Last week, I had the opportunity to attend the TI:ME National Conference in Louisville, Kentucky as a part of the first-ever TI:ME Leadership Academy. I was chosen as one of eight music education students to participate in this academy, and was blown away by the incredible ideas and conversations generated by participants and instructors alike.
- Ann Dorgan, Senior Music Education Major, University of Massachusetts at Amherst
- Matt Ercolani, Junior Music Education Major, Rowan University
- Brian Rivers, Junior Music Education Major, University of Cincinnati College – Conservatory of Music
- Alyssa Hoffert, Senior Music Education Major, Case Western Reserve University/ Cleveland Institute of Music
- T.J. Wolfgram, Senior Music Education Major, University of Michigan
- Sophie Taft, Senior Music Education Major, Northwestern University
- Camden Ritchie, Master’s Student/Graduate Assistant, Cincinnati College-Conservatory of Music
- Andrew Ritenour, Senior Music Education Major, Grove City College
- Rick Dammers, Chair of the Music Department, Rowan University
- Dave Williams, Professor Emeritus of Music and Arts Technology, Illinois State University
- V.J. Manzo, Music Technology Director, Montclair State University
The Other 80%
The participants and instructors of the 2012 TI:ME Leadership Academy discussed the research done concerning music education at the high school level referred to as The Other 80%. The research shows a pyramid effect, where there is a large number of students receiving a music education at the elementary grades. As grade levels increase, a smaller number of students are reached by music education with the largest drop occurring around the high school grades. This leaves the percentage of high school students receiving some kind of music instruction during the school day around 20%. Much of our discussion used this research as a starting point, exploring both the positive effects and concerns about changing curriculum to include these students. One of the biggest fears often expressed by teachers is that offering courses in music technology would take students away from traditional ensembles, causing numbers to drop. But research actually shows that this does not usually happen and in many cases, music technology courses recruit students to participate in traditional performing ensembles.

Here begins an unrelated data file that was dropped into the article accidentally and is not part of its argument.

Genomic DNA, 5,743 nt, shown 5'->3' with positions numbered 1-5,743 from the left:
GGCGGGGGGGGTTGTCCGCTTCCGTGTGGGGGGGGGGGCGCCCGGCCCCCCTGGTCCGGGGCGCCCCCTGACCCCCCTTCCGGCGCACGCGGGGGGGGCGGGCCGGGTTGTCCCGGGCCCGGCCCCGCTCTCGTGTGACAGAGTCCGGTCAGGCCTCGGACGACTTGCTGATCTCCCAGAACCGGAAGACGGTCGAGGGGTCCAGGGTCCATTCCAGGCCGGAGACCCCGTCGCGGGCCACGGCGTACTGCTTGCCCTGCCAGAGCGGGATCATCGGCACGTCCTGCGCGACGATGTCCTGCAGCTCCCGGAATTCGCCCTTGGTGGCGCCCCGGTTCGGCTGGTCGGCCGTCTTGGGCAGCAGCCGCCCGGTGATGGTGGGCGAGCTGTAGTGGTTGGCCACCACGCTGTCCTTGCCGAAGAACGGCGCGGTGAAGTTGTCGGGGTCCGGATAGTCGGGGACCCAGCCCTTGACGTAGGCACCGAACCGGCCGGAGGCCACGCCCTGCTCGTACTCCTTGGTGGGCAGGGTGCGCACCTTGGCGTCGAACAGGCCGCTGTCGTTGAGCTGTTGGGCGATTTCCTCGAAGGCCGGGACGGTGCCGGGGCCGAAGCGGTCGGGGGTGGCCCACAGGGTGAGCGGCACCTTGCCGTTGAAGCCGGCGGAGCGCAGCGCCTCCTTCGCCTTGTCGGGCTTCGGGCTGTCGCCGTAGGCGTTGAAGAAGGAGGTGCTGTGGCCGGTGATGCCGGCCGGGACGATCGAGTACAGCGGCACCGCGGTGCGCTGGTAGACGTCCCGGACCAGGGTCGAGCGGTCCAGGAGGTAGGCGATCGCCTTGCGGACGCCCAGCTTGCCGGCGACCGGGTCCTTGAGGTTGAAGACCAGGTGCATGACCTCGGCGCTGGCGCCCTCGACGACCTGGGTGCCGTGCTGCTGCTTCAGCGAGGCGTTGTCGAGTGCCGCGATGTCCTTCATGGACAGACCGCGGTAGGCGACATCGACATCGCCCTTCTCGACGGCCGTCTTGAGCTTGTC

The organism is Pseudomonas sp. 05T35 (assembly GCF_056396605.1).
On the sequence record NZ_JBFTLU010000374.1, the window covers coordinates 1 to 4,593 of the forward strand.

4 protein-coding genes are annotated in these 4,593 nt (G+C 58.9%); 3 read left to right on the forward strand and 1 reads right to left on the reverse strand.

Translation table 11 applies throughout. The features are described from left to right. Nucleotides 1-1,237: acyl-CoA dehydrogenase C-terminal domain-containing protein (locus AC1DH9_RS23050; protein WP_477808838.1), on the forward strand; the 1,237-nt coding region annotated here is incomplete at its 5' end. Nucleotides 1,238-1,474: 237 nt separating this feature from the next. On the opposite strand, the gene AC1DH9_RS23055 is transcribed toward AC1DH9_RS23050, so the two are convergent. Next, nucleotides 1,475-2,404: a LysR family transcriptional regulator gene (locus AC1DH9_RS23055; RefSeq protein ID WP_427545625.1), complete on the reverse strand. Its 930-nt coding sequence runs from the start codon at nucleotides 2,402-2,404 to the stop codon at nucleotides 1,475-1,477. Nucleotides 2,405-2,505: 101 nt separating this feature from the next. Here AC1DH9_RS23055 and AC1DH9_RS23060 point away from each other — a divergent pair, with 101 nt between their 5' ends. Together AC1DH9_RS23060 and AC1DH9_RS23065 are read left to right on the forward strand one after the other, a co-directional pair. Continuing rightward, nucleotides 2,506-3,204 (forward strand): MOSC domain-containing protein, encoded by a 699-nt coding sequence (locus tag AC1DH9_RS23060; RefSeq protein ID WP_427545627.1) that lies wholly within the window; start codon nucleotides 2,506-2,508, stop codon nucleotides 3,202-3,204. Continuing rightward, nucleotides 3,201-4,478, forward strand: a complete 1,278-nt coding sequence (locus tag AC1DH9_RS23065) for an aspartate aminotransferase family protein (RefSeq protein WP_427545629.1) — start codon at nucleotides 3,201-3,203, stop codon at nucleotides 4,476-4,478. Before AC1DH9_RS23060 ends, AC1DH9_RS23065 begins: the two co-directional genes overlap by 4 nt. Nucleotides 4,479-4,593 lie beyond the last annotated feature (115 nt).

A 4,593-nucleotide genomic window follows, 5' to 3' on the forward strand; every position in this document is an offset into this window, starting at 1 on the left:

The Non-Traditional Music Student
Many great thoughts were shared on how to engage and reach this other 80% of students in high schools, referred to as the non-traditional music student. Making up the large majority of the student body, this student is not the typical band/chorus/orchestra/music theory student. Rather they are the students involved in rock bands or audio recording. The leadership academy discussed the fact that these students are at a severe disadvantage in our music education curriculum today as there are often no courses offered to help them create and perform music.
TI:ME Leadership Academy
The Leadership Academy brainstormed ways to reach the non-traditional music student using music technology. The participants were assigned the task to create a 3-lesson unit plan using music technology that would engage non-traditional music students and reach out to the other 80% of students who don’t participate in traditional performing ensembles. This task required quite a bit of out-of-the-box thinking and consideration of new software, hardware and web-based resources. Using software including GarageBand and Mixcraft, Audacity, Ableton Live, hardware like the Blue Snowball Mics and Zoom H4N Handheld Audio Recorders, and online resources like Aviary’s Myna, Tone Mantrix and Noteflight, the Leadership Academy participants created several effective plans to reach these students. Since non-traditional music students often can’t read music, notate rhythm or have basic music theory knowledge, these lesson plans involved quite a bit of differentiated instruction designed to scaffold each student from their individual level of understanding, to a platform where they could make and understand music.
Overall, the TI:ME Leadership Academy discussed and agreed upon the need for current music curriculum to be expanded to include music technology. Society and times are constantly changing. In order for music education to remain relevant to our society and to our students, our instruction must change and our curriculums must expand. While the core aspects and standards of our curriculum will remain the same, we must find a way to not only change the way we teach this curriculum, but broaden its to reach as many students as we can. Music technology offers many opportunities for music education to remain relevant in our students’ lives.
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A special thanks goes out to Dr. Rick Dammers, Dr. David Williams and V.J. Manzo for their outstanding teaching and inspiration! Check out other reflections from the Leadership Academy!
- 2012 TI:ME Leadership Academy Reflection
- Collegiate Leadership Academy at MENC’s Music Ed Week
- 2012 TI:ME/JEN Annual National Conference
- BREAKING: Select Academies FREE to CMENC Members
- #MusEdChat Recap – Student Leadership (7-12-2010)